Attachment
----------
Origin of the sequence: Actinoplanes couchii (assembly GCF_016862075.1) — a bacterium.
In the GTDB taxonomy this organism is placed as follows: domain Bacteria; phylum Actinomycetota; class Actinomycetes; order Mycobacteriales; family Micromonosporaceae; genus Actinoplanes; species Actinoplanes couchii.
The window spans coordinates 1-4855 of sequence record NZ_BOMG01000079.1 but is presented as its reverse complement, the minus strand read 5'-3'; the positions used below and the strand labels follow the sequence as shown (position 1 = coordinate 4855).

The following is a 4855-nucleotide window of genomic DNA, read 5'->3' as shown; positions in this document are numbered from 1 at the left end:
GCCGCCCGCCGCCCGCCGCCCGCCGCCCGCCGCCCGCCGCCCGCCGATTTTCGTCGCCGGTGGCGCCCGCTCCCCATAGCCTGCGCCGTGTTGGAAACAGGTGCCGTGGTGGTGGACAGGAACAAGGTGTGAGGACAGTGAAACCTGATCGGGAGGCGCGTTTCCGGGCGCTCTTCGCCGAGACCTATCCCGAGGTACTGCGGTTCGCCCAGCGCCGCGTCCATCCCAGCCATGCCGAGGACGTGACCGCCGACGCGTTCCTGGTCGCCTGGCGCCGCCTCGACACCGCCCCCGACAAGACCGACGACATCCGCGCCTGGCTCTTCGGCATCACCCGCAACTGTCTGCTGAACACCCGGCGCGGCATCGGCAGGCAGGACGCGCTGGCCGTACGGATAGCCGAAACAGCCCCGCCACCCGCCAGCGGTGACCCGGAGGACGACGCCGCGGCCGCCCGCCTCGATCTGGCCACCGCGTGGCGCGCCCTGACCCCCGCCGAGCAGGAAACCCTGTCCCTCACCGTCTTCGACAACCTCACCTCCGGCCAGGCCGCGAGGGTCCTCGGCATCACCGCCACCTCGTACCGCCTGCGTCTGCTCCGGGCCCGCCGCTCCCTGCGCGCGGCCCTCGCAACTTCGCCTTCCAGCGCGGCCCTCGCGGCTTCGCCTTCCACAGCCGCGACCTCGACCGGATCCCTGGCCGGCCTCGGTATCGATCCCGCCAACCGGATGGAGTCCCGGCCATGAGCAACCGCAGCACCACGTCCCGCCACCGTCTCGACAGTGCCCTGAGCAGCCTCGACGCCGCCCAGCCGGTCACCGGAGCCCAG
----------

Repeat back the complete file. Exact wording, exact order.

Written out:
Origin of the sequence: Actinoplanes couchii (assembly GCF_016862075.1) — a bacterium.
In the GTDB taxonomy this organism is placed as follows: domain Bacteria; phylum Actinomycetota; class Actinomycetes; order Mycobacteriales; family Micromonosporaceae; genus Actinoplanes; species Actinoplanes couchii.
The window spans coordinates 1-4855 of sequence record NZ_BOMG01000079.1 but is presented as its reverse complement, the minus strand read 5'-3'; the positions used below and the strand labels follow the sequence as shown (position 1 = coordinate 4855).

The following is a 4855-nucleotide window of genomic DNA, read 5'->3' as shown; positions in this document are numbered from 1 at the left end:
GCCGCCCGCCGCCCGCCGCCCGCCGCCCGCCGCCCGCCGCCCGCCGATTTTCGTCGCCGGTGGCGCCCGCTCCCCATAGCCTGCGCCGTGTTGGAAACAGGTGCCGTGGTGGTGGACAGGAACAAGGTGTGAGGACAGTGAAACCTGATCGGGAGGCGCGTTTCCGGGCGCTCTTCGCCGAGACCTATCCCGAGGTACTGCGGTTCGCCCAGCGCCGCGTCCATCCCAGCCATGCCGAGGACGTGACCGCCGACGCGTTCCTGGTCGCCTGGCGCCGCCTCGACACCGCCCCCGACAAGACCGACGACATCCGCGCCTGGCTCTTCGGCATCACCCGCAACTGTCTGCTGAACACCCGGCGCGGCATCGGCAGGCAGGACGCGCTGGCCGTACGGATAGCCGAAACAGCCCCGCCACCCGCCAGCGGTGACCCGGAGGACGACGCCGCGGCCGCCCGCCTCGATCTGGCCACCGCGTGGCGCGCCCTGACCCCCGCCGAGCAGGAAACCCTGTCCCTCACCGTCTTCGACAACCTCACCTCCGGCCAGGCCGCGAGGGTCCTCGGCATCACCGCCACCTCGTACCGCCTGCGTCTGCTCCGGGCCCGCCGCTCCCTGCGCGCGGCCCTCGCAACTTCGCCTTCCAGCGCGGCCCTCGCGGCTTCGCCTTCCACAGCCGCGACCTCGACCGGATCCCTGGCCGGCCTCGGTATCGATCCCGCCAACCGGATGGAGTCCCGGCCATGAGCAACCGCAGCACCACGTCCCGCCACCGTCTCGACAGTGCCCTGAGCAGCCTCGACGCCGCCCAGCCGGTCACCGGAGCCCAG